indigenous peoples rights in the 21st Century a brief review
Today, we are celebrating International Day of the World's Indigenous Peoples. Which was proclaimed by the UN General Assembly December 1994. People from different nations are encouraged to participate in observing the day to spread the UN’s message on indigenous peoples. Activities may include educational forums and classroom activities to gain an appreciation and a better understanding of indigenous peoples.
The right of indigenous peoples protected by the UN Declaration on the Rights of Indigenous Peoples, 2007, through this “Indigenous peoples have the right to establish and control their educational systems and institutions providing education in their own languages, in a manner appropriate to their cultural methods of teaching and learning.
There has been progress in implementing the declaration over the last decade, there continues to a gap between the formal recognition of Indigenous peoples and implementation policies on the ground. As a result, indigenous peoples continue to face exclusion, marginalization everywhere in the world.
Globally, there are approximately 370 million Indigenous Peoples worldwide, in over 90 countries. Although they make up 5 percent of the global population, they account for about 15 percent of the extreme poor. Indigenous Peoples’ life expectancy is up to 20 years lower than the life expectancy of non-indigenous people worldwide. While Indigenous Peoples own, occupy, or use a quarter of the world’s surface area, they safeguard 80 percent of the world’s remaining biodiversity.
Indigenous peoples continue to suffer discrimination, marginalization, extreme poverty and conflict. Some are being dispossessed of their traditional lands as their livelihoods are being undermined. Meanwhile, their belief systems, cultures, languages and ways of life continue to be threatened, sometimes even by extinction. Looking at the Americas, Russia, the Arctic and many parts of the Pacific. However, this definition makes less sense in most parts of Asia and Africa, where the colonial powers did not displace whole populations of peoples and replace them with settlers of European descent.
Indigenous people from this Asia or Africa has different exploitation, they were forced to move from their habitations, forest being captured by the colonial powers. In the Indian- subcontinent during British Raj. I will highlight the four issues, one, where dalit being historically discriminated based on their identity and they have to still suffer due to un-equal society. Second you can find numerous evidence during 19thcentury, how brutally British Raj, treated Indigenous people, first, they made slave to deport many indigenous people to the others part of the world for doing their work as Indentured labor. Third, with Indigenous people were taken into within India from their home land Chota Nagpur Plateau for working in the tea plantation in Assam and Bengal, Fourth during the Colonia raj Adivasi of Indian confronted with British for saving their sovereignty, they cut forest for the wood to construct the Railways. Through imposing legislation or law British Raj tried to crippled the people living with forest.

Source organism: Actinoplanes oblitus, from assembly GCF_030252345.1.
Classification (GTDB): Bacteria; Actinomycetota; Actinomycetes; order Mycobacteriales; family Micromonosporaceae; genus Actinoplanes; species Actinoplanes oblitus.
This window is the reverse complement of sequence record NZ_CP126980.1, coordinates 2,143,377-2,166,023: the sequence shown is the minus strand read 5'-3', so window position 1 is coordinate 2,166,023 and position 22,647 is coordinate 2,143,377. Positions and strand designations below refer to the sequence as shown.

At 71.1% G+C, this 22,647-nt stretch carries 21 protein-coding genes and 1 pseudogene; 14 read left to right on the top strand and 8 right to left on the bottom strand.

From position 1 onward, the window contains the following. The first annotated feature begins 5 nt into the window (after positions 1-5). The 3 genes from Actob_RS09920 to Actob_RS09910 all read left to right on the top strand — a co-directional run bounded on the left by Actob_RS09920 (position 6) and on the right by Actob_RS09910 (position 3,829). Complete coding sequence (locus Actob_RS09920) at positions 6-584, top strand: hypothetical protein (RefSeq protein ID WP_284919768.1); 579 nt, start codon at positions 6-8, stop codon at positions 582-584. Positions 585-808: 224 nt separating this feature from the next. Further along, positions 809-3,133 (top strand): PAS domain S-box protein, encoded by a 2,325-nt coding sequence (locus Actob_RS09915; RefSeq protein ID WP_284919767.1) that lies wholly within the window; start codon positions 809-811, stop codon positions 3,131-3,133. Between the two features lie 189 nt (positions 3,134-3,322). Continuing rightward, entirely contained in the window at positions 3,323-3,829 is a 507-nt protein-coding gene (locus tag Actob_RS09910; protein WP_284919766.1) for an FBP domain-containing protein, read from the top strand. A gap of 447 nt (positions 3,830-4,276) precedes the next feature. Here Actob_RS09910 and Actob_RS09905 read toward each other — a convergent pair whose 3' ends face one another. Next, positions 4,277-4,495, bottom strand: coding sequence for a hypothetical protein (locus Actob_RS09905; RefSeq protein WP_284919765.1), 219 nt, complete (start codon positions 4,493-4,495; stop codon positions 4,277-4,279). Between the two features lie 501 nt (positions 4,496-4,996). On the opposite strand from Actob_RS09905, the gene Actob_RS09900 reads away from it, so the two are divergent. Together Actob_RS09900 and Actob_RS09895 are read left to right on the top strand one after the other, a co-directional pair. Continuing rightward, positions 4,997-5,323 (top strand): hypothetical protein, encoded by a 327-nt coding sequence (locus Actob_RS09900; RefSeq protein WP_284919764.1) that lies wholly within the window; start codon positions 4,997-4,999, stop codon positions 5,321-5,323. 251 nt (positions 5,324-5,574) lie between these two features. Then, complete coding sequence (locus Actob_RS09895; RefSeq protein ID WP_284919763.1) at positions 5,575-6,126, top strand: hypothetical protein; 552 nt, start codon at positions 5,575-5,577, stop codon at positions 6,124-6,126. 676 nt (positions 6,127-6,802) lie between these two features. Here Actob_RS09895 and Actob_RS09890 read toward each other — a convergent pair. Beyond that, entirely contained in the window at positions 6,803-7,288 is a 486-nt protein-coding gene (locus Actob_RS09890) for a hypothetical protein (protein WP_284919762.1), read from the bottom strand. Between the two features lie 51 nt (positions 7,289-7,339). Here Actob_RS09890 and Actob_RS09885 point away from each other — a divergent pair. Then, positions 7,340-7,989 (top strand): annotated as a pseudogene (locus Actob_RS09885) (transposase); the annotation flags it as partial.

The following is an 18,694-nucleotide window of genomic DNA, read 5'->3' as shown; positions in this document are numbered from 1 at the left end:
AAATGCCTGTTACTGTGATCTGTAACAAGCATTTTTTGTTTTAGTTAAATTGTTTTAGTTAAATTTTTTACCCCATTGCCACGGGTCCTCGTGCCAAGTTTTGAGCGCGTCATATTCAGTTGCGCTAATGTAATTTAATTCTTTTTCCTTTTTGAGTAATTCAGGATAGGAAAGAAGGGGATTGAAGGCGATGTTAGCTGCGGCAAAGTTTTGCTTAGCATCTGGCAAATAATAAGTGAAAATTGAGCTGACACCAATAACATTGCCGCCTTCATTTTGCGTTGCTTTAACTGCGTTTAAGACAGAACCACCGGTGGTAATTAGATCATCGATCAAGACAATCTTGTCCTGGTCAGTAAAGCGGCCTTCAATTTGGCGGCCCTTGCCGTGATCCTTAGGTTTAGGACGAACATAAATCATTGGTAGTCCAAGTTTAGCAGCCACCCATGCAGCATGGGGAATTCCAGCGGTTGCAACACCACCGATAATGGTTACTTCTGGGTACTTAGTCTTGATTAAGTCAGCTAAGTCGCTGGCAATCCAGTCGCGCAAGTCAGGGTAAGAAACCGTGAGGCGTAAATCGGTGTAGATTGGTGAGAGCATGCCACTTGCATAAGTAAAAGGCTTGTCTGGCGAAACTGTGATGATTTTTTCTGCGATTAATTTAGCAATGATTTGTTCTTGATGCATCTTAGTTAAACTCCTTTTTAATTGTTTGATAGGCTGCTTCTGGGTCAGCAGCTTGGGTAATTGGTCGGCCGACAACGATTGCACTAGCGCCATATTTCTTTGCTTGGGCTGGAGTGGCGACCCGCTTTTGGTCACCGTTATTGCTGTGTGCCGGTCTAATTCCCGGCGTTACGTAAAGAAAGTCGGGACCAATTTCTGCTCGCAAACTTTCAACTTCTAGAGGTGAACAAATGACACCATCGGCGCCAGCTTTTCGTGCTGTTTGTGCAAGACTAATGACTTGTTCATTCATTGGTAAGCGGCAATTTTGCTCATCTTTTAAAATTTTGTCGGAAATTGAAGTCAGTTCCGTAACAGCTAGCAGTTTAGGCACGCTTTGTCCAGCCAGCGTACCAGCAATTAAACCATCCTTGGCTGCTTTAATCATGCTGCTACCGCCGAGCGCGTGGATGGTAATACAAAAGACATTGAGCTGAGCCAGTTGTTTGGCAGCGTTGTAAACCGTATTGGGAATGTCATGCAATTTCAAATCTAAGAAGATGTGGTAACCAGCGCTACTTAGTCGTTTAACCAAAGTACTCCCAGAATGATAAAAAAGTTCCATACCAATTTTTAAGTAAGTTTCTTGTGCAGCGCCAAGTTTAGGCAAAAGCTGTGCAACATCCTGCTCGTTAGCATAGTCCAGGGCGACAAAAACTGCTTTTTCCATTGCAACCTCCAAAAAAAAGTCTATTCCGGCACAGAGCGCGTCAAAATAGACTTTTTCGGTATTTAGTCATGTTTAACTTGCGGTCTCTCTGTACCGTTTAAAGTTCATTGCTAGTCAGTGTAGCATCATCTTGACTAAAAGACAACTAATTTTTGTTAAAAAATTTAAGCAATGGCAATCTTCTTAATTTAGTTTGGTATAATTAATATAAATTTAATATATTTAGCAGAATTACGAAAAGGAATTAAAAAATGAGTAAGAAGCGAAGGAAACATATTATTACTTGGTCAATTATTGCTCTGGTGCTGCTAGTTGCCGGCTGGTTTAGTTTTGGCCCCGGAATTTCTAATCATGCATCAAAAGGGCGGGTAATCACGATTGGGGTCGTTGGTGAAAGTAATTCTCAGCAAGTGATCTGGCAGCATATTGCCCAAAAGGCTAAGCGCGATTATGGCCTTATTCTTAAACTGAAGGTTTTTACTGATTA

In South Africa, even after the end of Apartheid in 1994, Indigenous people of the South African still not got their due because of the rigid previous system and rampant corruption in the country. Last October, I visited South Africa and got the chance to see the situation of the farm workers. Their appalling working conditions upset me. There are still unequal land distributions among the people, with most of the lands belonging to the white community. I interacted with one of the farm workers, and his situation was similar to a bondage labourer. The owner of the farm had given a one-room house to him near the field, for all his family. He worked in the pear farms, and even though he had many skills; he was confined to the life of a labourer with no option for mobility or exploring life outside.
In the contemporary world the situation of Indigenous people is atrocious due to bad planning respecting governments, in the past they have exploited by the colonial rulers. But today, in spite of constitutional democracy everywhere in world, the indigenous people still has to being targeted for natural resources. Whenever I visit rural areas, it is appalling to see the condition of indigenous people living in and around the forests. They are the ones who suffer due to bad planning of the government, NGOs and corporations. In 2006, first time in India through Forest Rights Act, this law provides immense legal support to tribal/Indigenous people to retain their right to reside within and around forest areas. But still many huddles for proper implementation of this law in the ground.
Recently during my interaction with one of Indigenous people in Odisha shared with me, they are fed-up with recent policy of the government for “Paramparagat Krishi” traditional agriculture. He was sharing with me “our agricultural practice was always organic, in the past they pushed us to use do fertilizers/pesticides/hybrid seeds for cultivation”. Indigenous people hold vital ancestral knowledge and expertise on how to adapt, mitigate, and reduce climate and disaster risks. In the 21st Century Indigenous people needs recognition of their expertise on the various matters, and they need their rights, which has been denying by long time. They certainly need development but that should be with dignity